Skip to Accessibility Tools Skip to Content Skip to Footer

Diagnosed in 2012 with emphysema by mistake.

About 4 years ago I was having pain when I tried breathing deep so I figured it was probably the usual pneumonia and pleurisy. The doctor came back saying that I didn’t have pneumonia but to be sure he was going to do a chest CT. The CT came back with 3 pulmonary embolisms in my left lung and also there he did see the pneumonia too.

By then there was a team of doctors around my bed giving me too much information way too fast. One of the doctors said, “You need to quit smoking now because I already see a little damage.” I didn’t question and the next day they sent me home on Lovenox and Coumadin.

I followed up with a hematologist who told me my clots were dissolving. Then went on to see a pulmonary specialist. She asked me what I was doing for my emphysema! I said, “I don’t have emphysema.” She showed me on the CT they did in the hospital but I was never told. (Thinking back, that must have been what the “damage” was that one of the doctors saw but never mentioned it at the time, all talk was on my P.E.s.).

So now here we are 5 years later and I am still smoking although only 3 per day. I hate that I still smoke. I started on the patch. Now I am at stage 1 still, but sometimes if I lay down too long, I need my rescue inhaler immediately, then after about 5 minutes, I’m ok. But those little flare ups are scary.

I’m currently taking Anoro, Ventolin. No oxygen or nebulizer. Fortunately not yet anyway. The next time I see my primary care doctor, I want to be able to tell him, I quit smoking. That’s 3 months.

This article represents the opinions, thoughts, and experiences of the author; none of this content has been paid for by any advertiser. The COPD.net team does not recommend or endorse any products or treatments discussed herein. Learn more about how we maintain editorial integrity here.

Comments

  • Gadget
    2 years ago

    I quit after 40 years. I swore I could never quit. But after many years of morphine, and was able to get off of it in 4 months. Dr. said it would take at least 8 months, at 250 my. daily. I played a mental game with myself…I cut it back further..and further.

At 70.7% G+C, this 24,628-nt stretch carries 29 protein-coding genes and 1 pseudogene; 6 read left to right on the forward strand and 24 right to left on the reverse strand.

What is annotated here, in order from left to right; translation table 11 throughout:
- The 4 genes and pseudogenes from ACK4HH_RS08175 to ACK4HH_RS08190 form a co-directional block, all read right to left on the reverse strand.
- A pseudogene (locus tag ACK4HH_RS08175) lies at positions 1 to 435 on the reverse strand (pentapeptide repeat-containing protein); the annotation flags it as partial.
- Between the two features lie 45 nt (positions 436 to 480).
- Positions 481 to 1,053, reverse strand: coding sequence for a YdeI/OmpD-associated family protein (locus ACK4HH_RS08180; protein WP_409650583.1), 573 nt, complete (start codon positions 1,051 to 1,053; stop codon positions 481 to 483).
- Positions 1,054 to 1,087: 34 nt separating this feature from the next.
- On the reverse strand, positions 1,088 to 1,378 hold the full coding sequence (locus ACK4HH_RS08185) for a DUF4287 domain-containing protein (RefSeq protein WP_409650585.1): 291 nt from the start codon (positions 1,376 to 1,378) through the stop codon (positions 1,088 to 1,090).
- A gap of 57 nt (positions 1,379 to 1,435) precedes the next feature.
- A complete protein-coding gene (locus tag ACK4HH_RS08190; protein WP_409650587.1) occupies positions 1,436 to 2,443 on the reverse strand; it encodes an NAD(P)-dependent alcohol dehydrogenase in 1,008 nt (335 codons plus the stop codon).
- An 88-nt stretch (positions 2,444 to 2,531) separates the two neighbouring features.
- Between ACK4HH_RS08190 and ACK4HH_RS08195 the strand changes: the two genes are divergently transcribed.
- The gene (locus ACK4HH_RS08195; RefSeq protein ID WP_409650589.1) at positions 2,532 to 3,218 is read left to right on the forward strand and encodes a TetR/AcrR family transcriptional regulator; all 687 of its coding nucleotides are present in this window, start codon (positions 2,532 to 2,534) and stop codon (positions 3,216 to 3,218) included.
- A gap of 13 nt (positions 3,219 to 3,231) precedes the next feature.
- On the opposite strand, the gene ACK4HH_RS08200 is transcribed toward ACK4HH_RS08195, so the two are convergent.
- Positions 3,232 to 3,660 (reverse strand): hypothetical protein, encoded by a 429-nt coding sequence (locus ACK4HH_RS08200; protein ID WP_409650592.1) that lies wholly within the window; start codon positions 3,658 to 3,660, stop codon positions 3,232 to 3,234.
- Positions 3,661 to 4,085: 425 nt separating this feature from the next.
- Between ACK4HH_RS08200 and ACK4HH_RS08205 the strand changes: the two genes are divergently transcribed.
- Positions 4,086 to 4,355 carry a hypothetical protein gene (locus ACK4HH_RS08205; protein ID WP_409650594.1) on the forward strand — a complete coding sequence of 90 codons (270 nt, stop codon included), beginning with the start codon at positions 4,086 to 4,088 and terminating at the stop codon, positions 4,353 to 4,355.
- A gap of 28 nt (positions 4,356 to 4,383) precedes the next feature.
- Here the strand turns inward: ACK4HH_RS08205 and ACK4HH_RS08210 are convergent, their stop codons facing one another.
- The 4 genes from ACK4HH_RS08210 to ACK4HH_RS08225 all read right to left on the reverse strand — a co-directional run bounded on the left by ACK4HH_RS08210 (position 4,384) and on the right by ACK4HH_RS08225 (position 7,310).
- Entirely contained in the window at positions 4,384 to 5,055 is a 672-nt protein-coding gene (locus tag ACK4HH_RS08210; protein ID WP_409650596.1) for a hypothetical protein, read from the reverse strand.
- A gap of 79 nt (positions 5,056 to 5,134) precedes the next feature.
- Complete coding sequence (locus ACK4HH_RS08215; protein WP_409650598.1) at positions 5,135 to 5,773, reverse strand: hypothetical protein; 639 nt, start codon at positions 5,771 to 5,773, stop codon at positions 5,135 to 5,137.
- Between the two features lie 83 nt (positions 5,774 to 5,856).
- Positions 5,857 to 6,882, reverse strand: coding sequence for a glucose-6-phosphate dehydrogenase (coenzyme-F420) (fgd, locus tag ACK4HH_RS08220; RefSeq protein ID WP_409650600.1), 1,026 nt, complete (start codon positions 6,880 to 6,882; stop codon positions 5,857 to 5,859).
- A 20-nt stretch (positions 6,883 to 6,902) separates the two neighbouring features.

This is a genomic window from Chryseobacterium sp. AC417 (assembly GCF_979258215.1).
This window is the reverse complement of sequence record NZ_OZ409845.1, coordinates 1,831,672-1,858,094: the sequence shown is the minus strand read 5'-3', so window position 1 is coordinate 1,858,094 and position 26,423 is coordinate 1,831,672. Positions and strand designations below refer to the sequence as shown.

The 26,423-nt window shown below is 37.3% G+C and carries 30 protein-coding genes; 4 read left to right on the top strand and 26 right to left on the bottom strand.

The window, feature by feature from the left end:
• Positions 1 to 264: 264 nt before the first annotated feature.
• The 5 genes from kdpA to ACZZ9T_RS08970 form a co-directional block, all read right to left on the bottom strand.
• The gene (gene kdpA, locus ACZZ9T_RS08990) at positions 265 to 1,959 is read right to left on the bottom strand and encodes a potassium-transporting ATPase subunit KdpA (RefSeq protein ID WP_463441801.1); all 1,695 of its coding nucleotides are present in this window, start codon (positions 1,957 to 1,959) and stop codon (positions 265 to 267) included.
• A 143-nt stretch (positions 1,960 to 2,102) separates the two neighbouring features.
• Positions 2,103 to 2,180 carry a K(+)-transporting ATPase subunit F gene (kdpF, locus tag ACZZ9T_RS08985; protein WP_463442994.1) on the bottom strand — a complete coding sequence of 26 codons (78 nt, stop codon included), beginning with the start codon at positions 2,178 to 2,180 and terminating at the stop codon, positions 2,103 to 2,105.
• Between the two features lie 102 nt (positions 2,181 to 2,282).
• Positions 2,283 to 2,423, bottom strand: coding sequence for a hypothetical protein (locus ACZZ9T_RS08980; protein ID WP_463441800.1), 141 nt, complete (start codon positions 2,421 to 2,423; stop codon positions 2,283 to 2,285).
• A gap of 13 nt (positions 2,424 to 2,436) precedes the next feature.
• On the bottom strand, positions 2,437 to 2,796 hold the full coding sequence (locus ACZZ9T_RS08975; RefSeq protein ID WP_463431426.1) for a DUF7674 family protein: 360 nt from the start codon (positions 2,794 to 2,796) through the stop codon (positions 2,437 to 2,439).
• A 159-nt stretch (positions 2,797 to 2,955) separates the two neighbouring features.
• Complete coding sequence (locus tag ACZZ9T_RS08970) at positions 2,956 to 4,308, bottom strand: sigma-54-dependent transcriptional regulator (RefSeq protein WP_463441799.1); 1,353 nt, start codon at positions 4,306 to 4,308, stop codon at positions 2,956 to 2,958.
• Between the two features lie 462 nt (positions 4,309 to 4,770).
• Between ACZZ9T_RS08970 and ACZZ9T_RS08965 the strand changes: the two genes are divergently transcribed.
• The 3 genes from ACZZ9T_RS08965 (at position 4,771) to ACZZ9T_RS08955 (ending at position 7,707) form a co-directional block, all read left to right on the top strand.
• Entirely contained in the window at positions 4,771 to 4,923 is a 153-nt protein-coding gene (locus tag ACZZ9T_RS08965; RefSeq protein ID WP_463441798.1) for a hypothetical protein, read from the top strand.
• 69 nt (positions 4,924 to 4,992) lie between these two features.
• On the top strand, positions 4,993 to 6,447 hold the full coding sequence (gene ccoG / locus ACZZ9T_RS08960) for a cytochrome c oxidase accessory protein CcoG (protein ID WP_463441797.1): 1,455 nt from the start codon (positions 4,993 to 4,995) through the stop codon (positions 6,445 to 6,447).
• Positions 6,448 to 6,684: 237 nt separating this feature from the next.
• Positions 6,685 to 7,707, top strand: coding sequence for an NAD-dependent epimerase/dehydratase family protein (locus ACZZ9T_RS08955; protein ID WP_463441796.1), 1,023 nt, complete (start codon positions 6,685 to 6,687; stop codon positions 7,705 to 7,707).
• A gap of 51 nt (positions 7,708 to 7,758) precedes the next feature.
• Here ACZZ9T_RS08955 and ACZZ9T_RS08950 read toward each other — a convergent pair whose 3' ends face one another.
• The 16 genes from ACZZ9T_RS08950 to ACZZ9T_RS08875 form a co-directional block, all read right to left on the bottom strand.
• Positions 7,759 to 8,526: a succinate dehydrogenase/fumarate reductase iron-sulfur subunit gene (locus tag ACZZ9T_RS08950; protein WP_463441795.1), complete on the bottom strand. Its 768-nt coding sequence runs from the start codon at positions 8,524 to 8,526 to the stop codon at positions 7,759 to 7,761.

Did the same with smoking..cut back on the milligram, the amount…till there was none. I don’t miss it at all. Any thing that smells gives me coughing fits..
    If I can do it, anybody can..

  • Casey Hribar moderator
    2 years ago

    Wow, what an amazing story, Gadget! Thank you for sharing, and a big CONGRATULATIONS on everything you’ve achieved! You are awesome, and we’re so grateful to have you in our community! Warmly, Casey (COPD.net Team)

  • Erin Rush moderator
    2 years ago

    HI Leasafb! Thank you for sharing a part of your story with us. First off, you CAN quit smoking. Many of our members have quit and I know you can, too. You are almost there, so keep working on it and by your next appointment, you should be able to tell your PCP that you are smoke-free! You may want to check out this free program to help you quit — https://www.quitnow.net/Program/About/Overview/. I know it has helped quite a few people with that extra support and encouragement you may need to make this change. Also, you are welcome here anytime you need to vent, share, or get a little extra support.

    I am sorry your doctors did not communicate clearly with you when you were first diagnosed. I know that can be very frustrating. I am glad your embolisms cleared up and that you are doing well, overall. As you probably know, quitting smoking can help slow down the progression of your COPD. Here is some information on why quitting can really help control your COPD — https://copd.net/living/why-quitting-smoking-can-prolong-life/.

    Thank you again for sharing with us! I am glad to have you as a part of the COPD.net community! Hang in there and know you CAN DO THIS! Best, Erin, COPD.net Team Member.

  • Leon Lebowitz, BA, RRT moderator
    2 years ago

    Hi Leasafb – I see that Erin has provided you with some terrific advice and reading material. I wanted to chime in and give you the support too – only three cigarettes a day now? YOU CAN DO THIS! I’m hoping you will be smoke free by the next time you go to see you primary physician.
    Good luck and please be sure to check back with us and let us know how you’re doing.
    Leon (site moderator)

  • Poll